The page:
Before you buy any raw materials or containers for your new drug, QA should step in to verify that every entity involved in your supply chain is operating under the same stringent processes as you are. If the items you purchase to make or store your pharmaceutical product aren’t high quality as well, then your drug and your company could suffer. A low-quality storage solution could mean that your medicine will be compromised in a short amount of time, which in turn hurts its therapeutic effect.
At this step, QA will help verify that the drug creation process is designed correctly and that all involved are aware of their roles in the process. QA’s presence here works to ensure that the therapeutic is assembled properly. If design flaws happen, QA can detect them and adjust the process as quickly as possible.
Clinical trials are a long, drawn-out process, and creating those trials requires heavy and concerted pharmaceutical quality assurance activity. They need to make sure that the trials are designed and produced following FDA regulations and that every person participating in the trial administration is educated on those regulations. If a misstep is made during clinical trials, it can lose your company both time and money.
When you are ready to begin producing the drug to market, and it’s been approved by the FDA, QA must still be present at all times. Any hiccup in the production process could mean a setback for your company, so it’s vital to have a proactive QA team there to detect any potential quality and compliance issues.
Put your marketing materials through QA as well to assure yourselves, and your stakeholders, that anything going out to the public about your new drug presents accurate information and does not misinform. You’ll also want to QA any response you have to complaints or product recalls.
Storing the drug properly before it leaves your company’s warehouse is important, but so is distributing it. If the finished products are distributed incorrectly, that can compromise its integrity. QA makes sure that the distribution is done correctly and that all standards are met when it comes to keeping the drug at correct temperatures during transportation.
Once the drug leaves the pharmacy or doctor’s office, your QA program’s team still isn’t done. They need to follow up with patients to see how the drug is working for them and then bring that data back to the company in case any processes need to be adjusted.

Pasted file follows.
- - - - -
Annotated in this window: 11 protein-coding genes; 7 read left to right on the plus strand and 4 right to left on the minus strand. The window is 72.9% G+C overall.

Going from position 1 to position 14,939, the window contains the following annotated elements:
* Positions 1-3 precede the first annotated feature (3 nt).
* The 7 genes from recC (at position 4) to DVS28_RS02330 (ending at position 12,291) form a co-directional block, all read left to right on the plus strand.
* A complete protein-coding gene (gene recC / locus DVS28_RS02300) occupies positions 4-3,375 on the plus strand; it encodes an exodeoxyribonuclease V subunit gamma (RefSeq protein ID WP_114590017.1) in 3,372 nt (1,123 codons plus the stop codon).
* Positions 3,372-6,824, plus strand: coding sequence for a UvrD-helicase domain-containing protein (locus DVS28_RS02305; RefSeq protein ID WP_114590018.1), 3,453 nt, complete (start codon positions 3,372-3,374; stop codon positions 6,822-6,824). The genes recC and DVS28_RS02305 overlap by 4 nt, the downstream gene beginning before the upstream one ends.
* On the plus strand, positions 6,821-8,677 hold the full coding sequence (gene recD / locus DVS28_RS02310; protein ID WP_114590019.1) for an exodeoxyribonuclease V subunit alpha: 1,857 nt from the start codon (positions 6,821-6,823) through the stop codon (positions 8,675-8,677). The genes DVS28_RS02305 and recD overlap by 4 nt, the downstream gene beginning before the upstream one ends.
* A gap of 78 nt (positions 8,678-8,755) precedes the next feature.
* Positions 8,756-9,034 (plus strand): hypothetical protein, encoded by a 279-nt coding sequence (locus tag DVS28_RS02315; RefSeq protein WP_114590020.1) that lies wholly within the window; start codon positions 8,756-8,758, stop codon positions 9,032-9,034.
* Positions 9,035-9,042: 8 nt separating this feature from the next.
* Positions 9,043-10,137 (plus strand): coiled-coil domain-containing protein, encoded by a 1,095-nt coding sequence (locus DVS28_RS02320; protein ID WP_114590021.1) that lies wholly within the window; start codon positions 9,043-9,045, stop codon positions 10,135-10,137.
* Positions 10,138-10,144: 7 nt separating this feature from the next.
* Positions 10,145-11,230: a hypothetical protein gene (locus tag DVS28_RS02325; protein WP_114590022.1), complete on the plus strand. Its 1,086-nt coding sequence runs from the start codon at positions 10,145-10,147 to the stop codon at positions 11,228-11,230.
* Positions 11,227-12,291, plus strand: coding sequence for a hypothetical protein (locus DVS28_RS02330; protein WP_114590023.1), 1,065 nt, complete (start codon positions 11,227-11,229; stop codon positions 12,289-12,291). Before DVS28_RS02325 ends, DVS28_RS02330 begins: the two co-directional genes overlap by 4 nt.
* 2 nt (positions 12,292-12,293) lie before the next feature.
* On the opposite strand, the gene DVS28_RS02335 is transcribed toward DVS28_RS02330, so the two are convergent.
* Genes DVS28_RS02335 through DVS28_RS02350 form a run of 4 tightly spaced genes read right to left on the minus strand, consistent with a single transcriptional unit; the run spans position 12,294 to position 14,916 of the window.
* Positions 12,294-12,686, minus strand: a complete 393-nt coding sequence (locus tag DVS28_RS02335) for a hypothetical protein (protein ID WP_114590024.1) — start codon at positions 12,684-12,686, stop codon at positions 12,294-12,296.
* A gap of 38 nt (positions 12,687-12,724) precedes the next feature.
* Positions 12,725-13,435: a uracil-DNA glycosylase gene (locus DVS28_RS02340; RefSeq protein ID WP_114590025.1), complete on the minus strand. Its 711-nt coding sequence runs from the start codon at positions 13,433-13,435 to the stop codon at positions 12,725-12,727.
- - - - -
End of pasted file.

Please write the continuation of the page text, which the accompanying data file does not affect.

Create a pharmaceutical quality assurance plan
A pharmaceutical quality assurance plan will help you provide a foundation for compliant manufacturing systems. It defines how each process should work as well as how each subsystem should integrate to help you consistently produce quality pharmaceuticals.
Your plan should include seven main components:
- Document Control
- Laboratory OOS (Out of Spec)
- Corrective and Preventive Actions (CAPA)
- Internal Audits
- Management Review
Related Reading: The Guide to the Perfect Pharmaceutical Quality Assurance Plan
Build a culture of continuous improvement
Consistently manufacturing the highest-quality pharmaceuticals isn’t going to be a one-time goal. You won’t simply be able to create a plan, implement it, and then achieve lasting results.
You will need to implement a culture of continuous improvement throughout your company—from the management team down to the shop floor.
Continuous improvement allows you to regularly assess your systems, find the flaws, and build a plan for correcting them. You can identify quality issues before they impact your company and find ways to reduce costs and increase production.
The risks of poor quality assurance in the pharmaceutical industry
Most outcomes of poor quality won’t be as severe as the thalidomide disaster, but they can still be devastating to your company. You could incur substantial internal costs related to remediation and product failures. You also could face external costs like regulatory action, reputational damage, and a loss of market share.
While compliance with FDA and other health care regulations is expensive on its own, the cost of non-compliance is much greater. Non-compliance can lead to major legal fines. Pharmaceutical companies have paid billions of dollars over the years for various QA lapses, such as drugs that were misrepresented or promoted as treating a condition that was not FDA approved. According to a recent report, non-compliance costs are 2.71 times as high as the cost of compliance, making it a huge risk to implement poor QA practices.
The role of a QMS in quality assurance for pharmaceuticals
A thorough understanding of the scope of quality assurance in the pharmaceutical industry must be an integral part of your day-to-day systems, and a priority for your team. From designers to sales and marketing, everyone needs to understand the importance and work toward a quality compliance goal. They all need to have access to the QA process and real-time visibility into what is happening throughout the company in order to work together—that’s where a quality management system (QMS) comes in.
Note that quality assurance for pharmaceutical creation is not the same as quality control in the manufacturing process—but both do go hand in hand, and both can be monitored effectively within a QMS that provides everything needed to ensure your company’s quality management goals and regulatory requirements are met.
More and more pharmaceutical companies are embracing digital pharma software tools, like an eQMS, LIMS or PAT system, to ease their compliance burden and make pharmaceutical quality assurance a more integrated, automated activity.
Lift your pharmaceutical quality assurance activity to new levels
Good quality assurance in the pharmaceutical industry depends on embracing best practice, keeping on top of regulatory demands, and building a motivated, well-trained QA team around you.
Visit Qualio's resource center to access a wealth of pharmaceutical quality assurance content, from building the perfect pharmaceutical quality assurance plan to complying with ICH Q8, Q9 and Q10.